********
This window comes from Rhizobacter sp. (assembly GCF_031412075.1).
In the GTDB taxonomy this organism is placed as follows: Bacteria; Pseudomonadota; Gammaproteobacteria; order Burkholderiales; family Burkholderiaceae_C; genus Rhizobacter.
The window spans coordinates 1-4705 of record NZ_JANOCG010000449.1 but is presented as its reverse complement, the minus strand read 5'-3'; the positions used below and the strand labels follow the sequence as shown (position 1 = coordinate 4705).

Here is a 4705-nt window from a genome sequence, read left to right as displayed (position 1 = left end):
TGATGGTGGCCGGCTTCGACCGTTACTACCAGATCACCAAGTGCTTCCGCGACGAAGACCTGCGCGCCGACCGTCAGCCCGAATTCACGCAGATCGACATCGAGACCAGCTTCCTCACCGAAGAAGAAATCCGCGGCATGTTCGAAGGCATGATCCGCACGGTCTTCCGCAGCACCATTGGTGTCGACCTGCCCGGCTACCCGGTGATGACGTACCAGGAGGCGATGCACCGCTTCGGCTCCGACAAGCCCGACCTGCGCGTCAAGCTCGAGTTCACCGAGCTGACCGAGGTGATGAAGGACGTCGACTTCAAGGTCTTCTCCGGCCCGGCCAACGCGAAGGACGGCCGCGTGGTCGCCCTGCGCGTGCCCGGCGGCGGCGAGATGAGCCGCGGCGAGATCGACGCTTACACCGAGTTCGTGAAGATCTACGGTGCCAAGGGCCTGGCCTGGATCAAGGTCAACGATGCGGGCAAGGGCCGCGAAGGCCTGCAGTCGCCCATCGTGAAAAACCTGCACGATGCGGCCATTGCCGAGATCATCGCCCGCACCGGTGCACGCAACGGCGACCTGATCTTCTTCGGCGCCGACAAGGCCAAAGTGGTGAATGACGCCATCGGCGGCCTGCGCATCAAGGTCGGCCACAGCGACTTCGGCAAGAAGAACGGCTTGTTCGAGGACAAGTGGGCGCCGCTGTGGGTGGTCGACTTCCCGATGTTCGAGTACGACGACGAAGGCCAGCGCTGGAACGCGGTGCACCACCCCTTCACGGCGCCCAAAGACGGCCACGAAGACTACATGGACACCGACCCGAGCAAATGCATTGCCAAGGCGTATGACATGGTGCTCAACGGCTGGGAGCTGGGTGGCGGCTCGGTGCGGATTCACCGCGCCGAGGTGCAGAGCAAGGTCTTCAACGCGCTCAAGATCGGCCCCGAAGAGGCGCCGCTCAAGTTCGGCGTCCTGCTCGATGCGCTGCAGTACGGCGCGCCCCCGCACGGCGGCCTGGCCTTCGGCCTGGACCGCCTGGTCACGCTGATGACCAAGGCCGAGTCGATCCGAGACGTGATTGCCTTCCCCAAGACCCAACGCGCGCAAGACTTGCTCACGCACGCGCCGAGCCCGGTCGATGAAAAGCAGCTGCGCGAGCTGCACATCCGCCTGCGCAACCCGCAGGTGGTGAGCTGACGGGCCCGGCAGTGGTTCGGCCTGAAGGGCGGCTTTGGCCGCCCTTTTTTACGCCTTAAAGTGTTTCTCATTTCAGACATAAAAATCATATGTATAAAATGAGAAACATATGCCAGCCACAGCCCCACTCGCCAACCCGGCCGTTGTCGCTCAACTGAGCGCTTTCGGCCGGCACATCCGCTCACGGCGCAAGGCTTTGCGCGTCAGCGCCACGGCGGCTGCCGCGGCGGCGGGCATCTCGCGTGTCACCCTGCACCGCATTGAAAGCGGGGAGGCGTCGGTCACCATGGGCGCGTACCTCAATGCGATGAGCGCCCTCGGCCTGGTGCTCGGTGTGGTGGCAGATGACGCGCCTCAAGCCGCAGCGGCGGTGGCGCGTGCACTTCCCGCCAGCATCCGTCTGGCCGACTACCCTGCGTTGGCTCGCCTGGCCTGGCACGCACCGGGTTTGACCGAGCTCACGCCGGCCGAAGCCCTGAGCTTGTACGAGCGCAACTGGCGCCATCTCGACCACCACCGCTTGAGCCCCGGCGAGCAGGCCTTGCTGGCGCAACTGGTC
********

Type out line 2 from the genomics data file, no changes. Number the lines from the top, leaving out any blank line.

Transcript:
In the GTDB taxonomy this organism is placed as follows: Bacteria; Pseudomonadota; Gammaproteobacteria; order Burkholderiales; family Burkholderiaceae_C; genus Rhizobacter.